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Why cybercrime spikes in times of global crisis

  • An article by Leonardas Marozas, Security Research Lab Manager, CUJO AI. This article is part of Centre for Cybersecurity of World Economic Forum

  • Over 65% of home networks attempt to open at least a single malicious website a month, and in times of crises these websites spring up rapidly.

  • Americans lost over $10 billion to online scams in 2022.

  • Artificial Intelligence can be used to quickly identify scam and fraudulent website — but boosting digital literacy is key, too.



Major events like the COVID-19 pandemic, wars and climate change events are often used opportunistically by cyber criminals, who exploit the spectacle to defraud well-intentioned people.


These malicious actors target crises by claiming to act on behalf of the victims or charitable organizations to attract donations. This type of fraud, phishing — or social engineering — is becoming one of the most impactful types of online crime.


The Federal Trade Commission in the US assessed that consumers reported losing nearly $8.8 billion to fraud in 2022, an increase of more than 30% on the previous year. The FBI has also stated that Americans had lost even more — over $10 billion — to online scams.

The creation of phishing websites in times of crisis could be a precursor to more coordinated, large-scale cyber-attacks, the spread of misinformation and the destabilization of the social and political environment.


This phenomenon is not just a cybersecurity issue. It's a global economic and social threat. Malicious actors are undermining trust in digital platforms, exploiting human empathy and diverting funds from legitimate causes, thereby impacting global stability and prosperity.


How fraudsters exploit crises


Take, for example, the October 7th attacks by Hamas on Israel. CUJO AI observed a spike in opportunistic activity.


CUJO AI observed a three-fold increase in traffic to sites claiming to organize aid for Israel or Palestine. This increase was not short-lived — visits to such sites remained at a new, higher baseline at least until the end of the month. While such a surge in traffic is understandable under the circumstances, a closer look at the websites that were being visited to gauge the scale of potentially malicious activities revealed a darker side to that spike in traffic.


Over a third of all websites related to the conflict were created after the attack. While some of these sites were legitimate, a significant number of them tried to garner support and attract donations in a suspicious manner. Some were claiming to sell T-shirts. Others only accepted payment via cryptocurrency.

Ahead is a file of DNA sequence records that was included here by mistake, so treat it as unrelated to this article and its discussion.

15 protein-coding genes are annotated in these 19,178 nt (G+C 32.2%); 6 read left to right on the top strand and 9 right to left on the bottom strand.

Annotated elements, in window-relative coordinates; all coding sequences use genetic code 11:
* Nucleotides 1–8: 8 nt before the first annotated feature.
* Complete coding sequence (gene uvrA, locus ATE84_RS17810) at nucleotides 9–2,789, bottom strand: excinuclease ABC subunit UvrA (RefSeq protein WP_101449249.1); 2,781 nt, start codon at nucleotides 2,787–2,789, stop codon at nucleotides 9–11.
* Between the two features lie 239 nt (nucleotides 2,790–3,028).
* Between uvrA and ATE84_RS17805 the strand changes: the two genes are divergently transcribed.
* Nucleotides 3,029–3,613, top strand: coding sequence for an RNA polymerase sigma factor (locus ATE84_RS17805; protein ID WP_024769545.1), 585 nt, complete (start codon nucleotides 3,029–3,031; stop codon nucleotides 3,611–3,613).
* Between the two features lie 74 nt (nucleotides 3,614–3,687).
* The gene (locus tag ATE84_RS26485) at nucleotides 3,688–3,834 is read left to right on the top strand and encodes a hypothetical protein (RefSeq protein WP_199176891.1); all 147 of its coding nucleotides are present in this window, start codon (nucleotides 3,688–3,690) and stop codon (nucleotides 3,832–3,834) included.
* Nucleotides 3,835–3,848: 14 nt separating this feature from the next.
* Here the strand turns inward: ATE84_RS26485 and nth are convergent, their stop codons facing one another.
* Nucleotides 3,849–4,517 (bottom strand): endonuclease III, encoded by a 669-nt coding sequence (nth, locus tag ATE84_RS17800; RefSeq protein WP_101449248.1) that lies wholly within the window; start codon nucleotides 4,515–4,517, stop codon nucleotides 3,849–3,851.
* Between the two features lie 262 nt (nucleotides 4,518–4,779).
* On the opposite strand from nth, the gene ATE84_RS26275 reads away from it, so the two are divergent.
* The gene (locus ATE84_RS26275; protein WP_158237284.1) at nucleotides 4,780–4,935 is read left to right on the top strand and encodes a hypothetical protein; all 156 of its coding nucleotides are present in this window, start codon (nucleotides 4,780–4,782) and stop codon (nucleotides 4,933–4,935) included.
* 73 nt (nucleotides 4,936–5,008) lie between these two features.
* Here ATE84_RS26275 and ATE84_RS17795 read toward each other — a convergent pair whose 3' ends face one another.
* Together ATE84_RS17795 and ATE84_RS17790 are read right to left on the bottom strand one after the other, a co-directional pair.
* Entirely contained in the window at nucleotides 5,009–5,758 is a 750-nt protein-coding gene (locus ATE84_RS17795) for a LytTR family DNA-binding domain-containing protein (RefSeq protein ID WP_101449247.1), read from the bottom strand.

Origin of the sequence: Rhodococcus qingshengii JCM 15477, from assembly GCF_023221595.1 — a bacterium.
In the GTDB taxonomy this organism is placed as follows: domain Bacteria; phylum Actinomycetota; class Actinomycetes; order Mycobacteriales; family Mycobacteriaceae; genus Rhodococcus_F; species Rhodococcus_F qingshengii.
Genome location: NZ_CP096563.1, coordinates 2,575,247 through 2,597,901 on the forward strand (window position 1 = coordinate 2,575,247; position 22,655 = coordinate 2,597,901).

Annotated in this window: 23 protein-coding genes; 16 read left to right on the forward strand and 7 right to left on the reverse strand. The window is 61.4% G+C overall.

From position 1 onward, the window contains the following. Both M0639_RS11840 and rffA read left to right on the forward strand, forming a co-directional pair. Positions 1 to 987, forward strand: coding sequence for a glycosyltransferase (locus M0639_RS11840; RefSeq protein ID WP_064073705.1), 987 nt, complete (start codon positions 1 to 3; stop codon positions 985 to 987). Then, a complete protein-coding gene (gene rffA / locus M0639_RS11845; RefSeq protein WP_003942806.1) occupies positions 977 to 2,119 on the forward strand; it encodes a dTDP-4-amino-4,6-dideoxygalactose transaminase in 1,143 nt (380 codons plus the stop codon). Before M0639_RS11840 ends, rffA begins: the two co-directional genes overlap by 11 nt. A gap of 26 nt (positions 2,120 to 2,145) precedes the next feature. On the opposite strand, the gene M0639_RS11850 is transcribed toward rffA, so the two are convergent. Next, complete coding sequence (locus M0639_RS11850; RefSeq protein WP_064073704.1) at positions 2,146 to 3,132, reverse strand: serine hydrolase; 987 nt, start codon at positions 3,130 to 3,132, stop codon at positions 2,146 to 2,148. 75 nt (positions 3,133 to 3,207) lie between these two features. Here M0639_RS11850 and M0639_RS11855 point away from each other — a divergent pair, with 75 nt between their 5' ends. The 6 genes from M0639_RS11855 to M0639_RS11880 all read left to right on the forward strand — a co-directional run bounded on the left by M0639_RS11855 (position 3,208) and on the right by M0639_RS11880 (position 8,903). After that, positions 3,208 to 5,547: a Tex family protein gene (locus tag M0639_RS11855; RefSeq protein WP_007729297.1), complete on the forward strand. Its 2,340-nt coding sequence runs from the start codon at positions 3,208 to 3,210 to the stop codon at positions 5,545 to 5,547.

This is not unique to the Israel-Hamas war. Whenever a major news story breaks, users go online to get as much information as they can — the demand side of the equation is important. This latest instance showed how rapidly the supply side — new websites — pop up to satisfy the demand. When analyzed by CUJO AI just a few weeks later, many of these websites were already unavailable and redirected visitors to other sites that had nothing to do with the conflict. It is thus safe to assume that the scale of suspicious activity was even larger, and that malicious actors jumped at the opportunity to defraud people, then disappeared just days after the start of the conflict.


Some suspicious websites were created by using website design tools that claim to allow a user to publish a website in minutes. A closer review suggests that creators of some of those new websites did not have even those few minutes to spare, as the sites were left half-built and unfinished.


How AI could counter cybercrime


Artificial Intelligence could shine when countering this kind of fraud. It is the only cybersecurity method that can analyze, detect and prevent phishing and other fraudulent activity as soon as possible. Traditional threat intelligence databases are usually not updated with enough speed to protect users in time, creating a vital gap for malicious actors. Since modern tools allow people to create new websites very quickly, cybersecurity solutions have to be ready for waves of previously unseen and potentially malicious sites.

In addition to major global events and crises, malicious websites, including phishing attacks, affect two-thirds of all households, according to the latest cybersecurity report by CUJO AI.


On an average month, over 65% of home networks attempt to open at least a single malicious website. These threats are so widespread, that they make up over 97% of all threats to mobile devices, which otherwise employ solid cybersecurity measures, unlike most Internet of things devices.


Digital literacy: The first line of defence


While AI algorithms can help close the gap left by traditional security measures, malicious actors always find a way to slip through, especially on social media networks or private messaging platforms. Phishing attacks rely on time pressure. They try to garner a fast response from the victim and might not always employ a website.


Therefore, building a higher level of digital literacy and awareness is essential to stopping the massive growth of financial and societal impacts of untrustworthy or outright malicious online actors.


As we consider the wider implications of automatically generated online content, we have to make sure that our collective resilience to malicious activities keeps pace with both opportunistic and coordinated attacks, ranging from outright lies to financial fraud. Doing so would protect the livelihoods of individuals and families all over the world.




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